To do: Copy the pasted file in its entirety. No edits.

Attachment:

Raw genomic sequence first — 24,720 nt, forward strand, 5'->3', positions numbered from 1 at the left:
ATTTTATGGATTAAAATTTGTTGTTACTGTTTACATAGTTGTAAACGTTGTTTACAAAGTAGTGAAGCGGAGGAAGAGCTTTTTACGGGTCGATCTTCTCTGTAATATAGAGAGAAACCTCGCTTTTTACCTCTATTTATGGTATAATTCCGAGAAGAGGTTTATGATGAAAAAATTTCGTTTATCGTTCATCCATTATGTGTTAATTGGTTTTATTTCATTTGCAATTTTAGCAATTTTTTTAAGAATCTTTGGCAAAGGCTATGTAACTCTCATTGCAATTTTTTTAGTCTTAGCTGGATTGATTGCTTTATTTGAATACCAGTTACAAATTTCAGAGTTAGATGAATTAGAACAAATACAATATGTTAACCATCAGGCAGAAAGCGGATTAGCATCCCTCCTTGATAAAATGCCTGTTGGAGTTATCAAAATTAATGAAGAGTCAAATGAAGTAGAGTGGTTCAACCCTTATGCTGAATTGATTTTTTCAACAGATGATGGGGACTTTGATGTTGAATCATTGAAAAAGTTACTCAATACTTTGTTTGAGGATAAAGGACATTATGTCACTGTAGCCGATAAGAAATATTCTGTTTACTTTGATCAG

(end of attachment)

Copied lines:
Raw genomic sequence first — 24,720 nt, forward strand, 5'->3', positions numbered from 1 at the left:
ATTTTATGGATTAAAATTTGTTGTTACTGTTTACATAGTTGTAAACGTTGTTTACAAAGTAGTGAAGCGGAGGAAGAGCTTTTTACGGGTCGATCTTCTCTGTAATATAGAGAGAAACCTCGCTTTTTACCTCTATTTATGGTATAATTCCGAGAAGAGGTTTATGATGAAAAAATTTCGTTTATCGTTCATCCATTATGTGTTAATTGGTTTTATTTCATTTGCAATTTTAGCAATTTTTTTAAGAATCTTTGGCAAAGGCTATGTAACTCTCATTGCAATTTTTTTAGTCTTAGCTGGATTGATTGCTTTATTTGAATACCAGTTACAAATTTCAGAGTTAGATGAATTAGAACAAATACAATATGTTAACCATCAGGCAGAAAGCGGATTAGCATCCCTCCTTGATAAAATGCCTGTTGGAGTTATCAAAATTAATGAAGAGTCAAATGAAGTAGAGTGGTTCAACCCTTATGCTGAATTGATTTTTTCAACAGATGATGGGGACTTTGATGTTGAATCATTGAAAAAGTTACTCAATACTTTGTTTGAGGATAAAGGACATTATGTCACTGTAGCCGATAAGAAATATTCTGTTTACTTTGATCAG